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GM India may have an American parent but its and Indian company, pays Indian taxes and employs many Indians as its employees. It brought many employment opportunities when it built its factory near Pune. Now with its powertrain unit coming up at the same place, its will further increase employment opportunities. And yes, they do have a policy of employing youth nearby as workers. Well that in my opinion is as good as any Indian company.

Frankly, I also feel that they have done a lot to clean up their act after Opel. With Chevrolet, they certinly have done some right things. Whatever its parent company did, we are not concerend. Although I do understand that there is a very good chance of Indian oprations going down as was the case with the erstwhile Daewoo. But I would not bet my money on it yet.

The Indian operations have been making money unlike its parent. And they do have some good models under their belt and on the way. What needs to be seen is whether the support continues should the parent goes under. I guess it is a wait and watch game.
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Old 6th March 2009, 10:54   #27
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Default yet again Rs. 55,000 discount on spark

yet again, for the 4th tme in less than 2 years since the spark was launched, GM is offering Rs. 55,000 cash discount in the spark. Is the car a sales disaster in India? or is it a sign of troubles mounting in GM India?

what are your opinions? will the spark have the same fate as the matiz even though GM claims that this celebration is to commemorate 30 lakh spark customers globally?
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Old 6th March 2009, 11:39   #28
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forget the analyst. GM itself does not feel that it would be able to survive. i guess they are liquidating stocks (cars...) in all markets they operate.
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Old 6th March 2009, 12:10   #29
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IMHO - GM should be allowed to fail, Washington may keep giving aid to GM, but they'll keep coming back every few months for more.
In last quarter GM was provided money to restructure it's operations - has GM done enough? No!
It's the theory of evolution - "Survial of fittest", I don't see that happenning, I don't see it evolving. Crisis like the current ones need companies to respond quickly in order to keep going. I simply don't see that happenning.

Coming to GM India - indian operations share the same GM's DNA, have they done something worthwhile to evolve in the past 6 months or so? No (Instead came up with a Crappy Spark Music Edition)... GM India is also going to die a natural death if GM goes belly up.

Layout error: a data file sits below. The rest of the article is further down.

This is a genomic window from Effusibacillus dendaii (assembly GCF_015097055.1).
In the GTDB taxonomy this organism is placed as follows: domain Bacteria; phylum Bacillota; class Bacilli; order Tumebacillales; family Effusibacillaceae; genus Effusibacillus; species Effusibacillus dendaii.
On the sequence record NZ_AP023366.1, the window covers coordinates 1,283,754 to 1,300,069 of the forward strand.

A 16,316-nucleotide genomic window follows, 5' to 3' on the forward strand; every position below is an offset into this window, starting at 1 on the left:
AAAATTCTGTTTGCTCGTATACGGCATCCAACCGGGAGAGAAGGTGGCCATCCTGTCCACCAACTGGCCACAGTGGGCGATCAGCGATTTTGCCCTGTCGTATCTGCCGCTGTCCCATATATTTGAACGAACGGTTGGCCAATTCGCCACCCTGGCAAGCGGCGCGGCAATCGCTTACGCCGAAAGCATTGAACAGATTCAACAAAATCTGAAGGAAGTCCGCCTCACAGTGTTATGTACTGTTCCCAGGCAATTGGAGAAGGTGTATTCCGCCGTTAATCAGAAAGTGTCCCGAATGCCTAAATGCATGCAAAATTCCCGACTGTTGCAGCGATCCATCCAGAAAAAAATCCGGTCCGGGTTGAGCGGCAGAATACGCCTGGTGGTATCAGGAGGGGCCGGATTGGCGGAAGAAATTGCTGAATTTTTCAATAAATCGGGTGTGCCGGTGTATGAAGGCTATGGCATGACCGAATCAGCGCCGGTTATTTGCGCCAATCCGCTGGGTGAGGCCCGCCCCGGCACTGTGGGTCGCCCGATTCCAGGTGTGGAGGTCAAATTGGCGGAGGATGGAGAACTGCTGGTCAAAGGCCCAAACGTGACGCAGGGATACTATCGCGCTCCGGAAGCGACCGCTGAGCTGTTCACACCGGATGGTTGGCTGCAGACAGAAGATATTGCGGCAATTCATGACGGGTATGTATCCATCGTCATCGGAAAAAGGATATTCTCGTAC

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Old 6th March 2009, 12:21   #30
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BBC NEWS | Business | EU calls for crisis talks over GM

The European Commission has called for a crisis meeting among EU states hosting General Motors (GM) plants.
EU Industry Commissioner Guenter Verheugen said that the way GM was "dealing with the issue of Europe is not acceptable".
Earlier, the troubled carmaker's auditors said there was "substantial doubt" about the ability of General Motors to stay afloat.
Last week GM posted a $30.9bn (£21.9bn) loss for 2008.
It also warned that 2009 was set to be "challenging".
Shares in General Motors fell more than 15% in New York trading.

Liquidation fear

Ongoing losses and the struggle to generate cash flow meant the firm's ability to continue as a going concern should be questioned, said the auditors.
The firm, which plans to cut 47,000 jobs, has said it might need another $22.6bn in government loans to survive.
It had already received $13.4bn in federal loans as it struggles in what analysts say is the worst vehicle sales market in 27 years.
GM said that its creditors had decided not to force the company to repay more than $6bn in loans following the auditor's warning, in order to let GM press the case for more government financial aid.
"The corporation's recurring losses from operations, stockholders' deficit, and inability to generate sufficient cash flow to meet its obligations and sustain its operations raise substantial doubt about its ability to continue as a going concern," auditors for Deloitte & Touche wrote in the annual report.
GM reiterated on Thursday that a bankruptcy filing could lead to liquidation, as the company would not have enough funds to finance its reorganisation.
Besides, consumers could be reluctant to buy bankrupt carmakers' vehicles, GM said.
According to GM, its February sales plummeted 53% from a year earlier, while its rival Ford posted a 48% drop.
The auditors' remarks reflect comments already made by the firm about its difficulties.
GM said in its annual report: "Our future is dependent on our ability to execute our viability plan.
"If we fail to do so for any reason, we would not be able to continue as a going concern and could potentially be forced to seek relief through a filing under the US bankruptcy code.